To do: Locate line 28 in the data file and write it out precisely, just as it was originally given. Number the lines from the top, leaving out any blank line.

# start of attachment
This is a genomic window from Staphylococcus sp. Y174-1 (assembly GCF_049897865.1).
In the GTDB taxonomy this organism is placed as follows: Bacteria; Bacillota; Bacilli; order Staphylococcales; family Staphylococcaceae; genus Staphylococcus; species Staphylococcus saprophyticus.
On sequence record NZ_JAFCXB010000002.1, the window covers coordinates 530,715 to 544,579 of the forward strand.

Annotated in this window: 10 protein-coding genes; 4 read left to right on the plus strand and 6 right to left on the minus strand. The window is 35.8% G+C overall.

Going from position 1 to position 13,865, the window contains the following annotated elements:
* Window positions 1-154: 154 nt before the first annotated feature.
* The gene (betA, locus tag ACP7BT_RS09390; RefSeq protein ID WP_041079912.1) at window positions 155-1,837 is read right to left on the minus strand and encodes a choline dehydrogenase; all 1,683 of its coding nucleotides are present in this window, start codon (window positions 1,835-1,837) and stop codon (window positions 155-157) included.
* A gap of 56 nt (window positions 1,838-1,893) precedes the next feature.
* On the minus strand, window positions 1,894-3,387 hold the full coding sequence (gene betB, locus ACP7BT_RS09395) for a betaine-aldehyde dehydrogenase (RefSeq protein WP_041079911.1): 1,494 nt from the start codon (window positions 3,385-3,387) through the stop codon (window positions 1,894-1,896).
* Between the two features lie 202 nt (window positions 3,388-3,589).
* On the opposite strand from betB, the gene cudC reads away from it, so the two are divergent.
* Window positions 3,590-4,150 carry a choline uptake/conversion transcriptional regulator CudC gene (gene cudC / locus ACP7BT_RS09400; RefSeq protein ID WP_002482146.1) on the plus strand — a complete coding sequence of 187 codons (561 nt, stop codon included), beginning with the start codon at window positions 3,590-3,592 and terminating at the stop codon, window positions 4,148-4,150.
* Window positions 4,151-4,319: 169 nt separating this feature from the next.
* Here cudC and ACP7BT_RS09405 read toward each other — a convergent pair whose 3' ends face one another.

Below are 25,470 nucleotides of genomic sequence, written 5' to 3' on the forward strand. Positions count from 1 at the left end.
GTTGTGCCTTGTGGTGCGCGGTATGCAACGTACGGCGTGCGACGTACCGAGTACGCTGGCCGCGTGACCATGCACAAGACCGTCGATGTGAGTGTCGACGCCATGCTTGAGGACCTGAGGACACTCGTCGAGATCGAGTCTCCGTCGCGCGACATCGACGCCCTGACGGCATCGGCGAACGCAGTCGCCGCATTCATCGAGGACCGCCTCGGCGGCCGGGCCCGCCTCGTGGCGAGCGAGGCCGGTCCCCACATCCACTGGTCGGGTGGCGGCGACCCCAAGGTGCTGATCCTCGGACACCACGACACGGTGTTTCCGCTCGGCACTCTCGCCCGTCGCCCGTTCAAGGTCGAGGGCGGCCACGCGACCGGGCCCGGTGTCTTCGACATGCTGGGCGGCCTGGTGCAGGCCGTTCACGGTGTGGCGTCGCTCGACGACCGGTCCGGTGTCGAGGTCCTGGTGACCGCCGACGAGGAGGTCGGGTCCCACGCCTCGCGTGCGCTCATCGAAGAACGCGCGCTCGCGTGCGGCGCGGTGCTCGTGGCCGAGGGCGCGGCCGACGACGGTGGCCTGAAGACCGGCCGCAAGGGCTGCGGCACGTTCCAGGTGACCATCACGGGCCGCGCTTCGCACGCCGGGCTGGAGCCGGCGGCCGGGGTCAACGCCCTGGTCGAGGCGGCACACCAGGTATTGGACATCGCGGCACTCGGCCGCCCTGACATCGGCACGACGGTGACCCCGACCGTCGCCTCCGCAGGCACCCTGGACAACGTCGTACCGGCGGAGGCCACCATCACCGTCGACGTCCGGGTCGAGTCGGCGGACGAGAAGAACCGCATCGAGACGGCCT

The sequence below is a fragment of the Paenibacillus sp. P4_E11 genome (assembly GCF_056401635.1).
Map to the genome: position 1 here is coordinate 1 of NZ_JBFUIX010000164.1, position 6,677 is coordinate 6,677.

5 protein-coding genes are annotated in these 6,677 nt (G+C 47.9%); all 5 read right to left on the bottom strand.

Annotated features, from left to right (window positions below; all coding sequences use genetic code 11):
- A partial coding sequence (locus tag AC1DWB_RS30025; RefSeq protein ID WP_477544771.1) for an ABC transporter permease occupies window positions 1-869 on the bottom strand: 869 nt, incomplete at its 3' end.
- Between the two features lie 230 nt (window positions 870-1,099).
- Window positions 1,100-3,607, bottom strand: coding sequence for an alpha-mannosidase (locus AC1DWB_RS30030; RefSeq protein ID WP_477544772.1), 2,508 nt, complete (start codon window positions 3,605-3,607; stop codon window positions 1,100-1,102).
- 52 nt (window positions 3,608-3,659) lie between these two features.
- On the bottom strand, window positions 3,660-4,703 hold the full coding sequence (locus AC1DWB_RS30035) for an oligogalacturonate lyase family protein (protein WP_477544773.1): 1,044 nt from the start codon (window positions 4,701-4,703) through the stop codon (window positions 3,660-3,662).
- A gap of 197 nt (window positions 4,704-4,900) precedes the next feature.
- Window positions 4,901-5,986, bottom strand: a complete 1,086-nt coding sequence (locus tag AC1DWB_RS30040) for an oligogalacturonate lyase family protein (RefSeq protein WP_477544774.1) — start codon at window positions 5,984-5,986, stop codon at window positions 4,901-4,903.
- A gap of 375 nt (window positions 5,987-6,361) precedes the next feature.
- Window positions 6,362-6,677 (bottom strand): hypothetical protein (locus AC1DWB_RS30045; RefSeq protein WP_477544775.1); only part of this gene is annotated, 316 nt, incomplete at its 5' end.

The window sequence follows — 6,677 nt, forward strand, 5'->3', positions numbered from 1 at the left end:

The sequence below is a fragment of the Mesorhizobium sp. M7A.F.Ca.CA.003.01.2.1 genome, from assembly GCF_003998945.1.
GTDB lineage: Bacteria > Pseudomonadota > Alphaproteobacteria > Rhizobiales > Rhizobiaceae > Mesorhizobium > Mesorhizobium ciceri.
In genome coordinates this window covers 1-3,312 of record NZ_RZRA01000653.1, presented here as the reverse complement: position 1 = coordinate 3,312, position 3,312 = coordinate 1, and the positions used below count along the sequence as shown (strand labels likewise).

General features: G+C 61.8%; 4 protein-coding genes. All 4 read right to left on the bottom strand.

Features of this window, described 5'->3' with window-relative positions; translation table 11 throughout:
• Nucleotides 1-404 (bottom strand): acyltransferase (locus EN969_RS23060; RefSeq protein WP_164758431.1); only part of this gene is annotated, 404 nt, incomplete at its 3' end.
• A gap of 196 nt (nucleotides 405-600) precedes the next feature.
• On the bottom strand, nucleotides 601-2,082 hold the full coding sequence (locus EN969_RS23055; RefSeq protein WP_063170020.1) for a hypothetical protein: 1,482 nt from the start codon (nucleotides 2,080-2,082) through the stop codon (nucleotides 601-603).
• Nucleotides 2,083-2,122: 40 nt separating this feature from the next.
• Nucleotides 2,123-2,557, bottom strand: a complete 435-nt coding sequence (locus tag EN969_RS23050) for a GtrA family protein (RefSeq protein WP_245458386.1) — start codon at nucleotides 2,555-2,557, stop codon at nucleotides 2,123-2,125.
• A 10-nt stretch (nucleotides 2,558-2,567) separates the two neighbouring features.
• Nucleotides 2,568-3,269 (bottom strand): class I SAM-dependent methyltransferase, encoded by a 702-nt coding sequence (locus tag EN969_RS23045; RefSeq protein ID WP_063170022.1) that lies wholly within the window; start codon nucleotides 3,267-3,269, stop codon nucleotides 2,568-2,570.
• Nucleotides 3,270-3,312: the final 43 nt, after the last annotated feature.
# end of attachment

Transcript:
- A gap of 375 nt (window positions 5,987-6,361) precedes the next feature.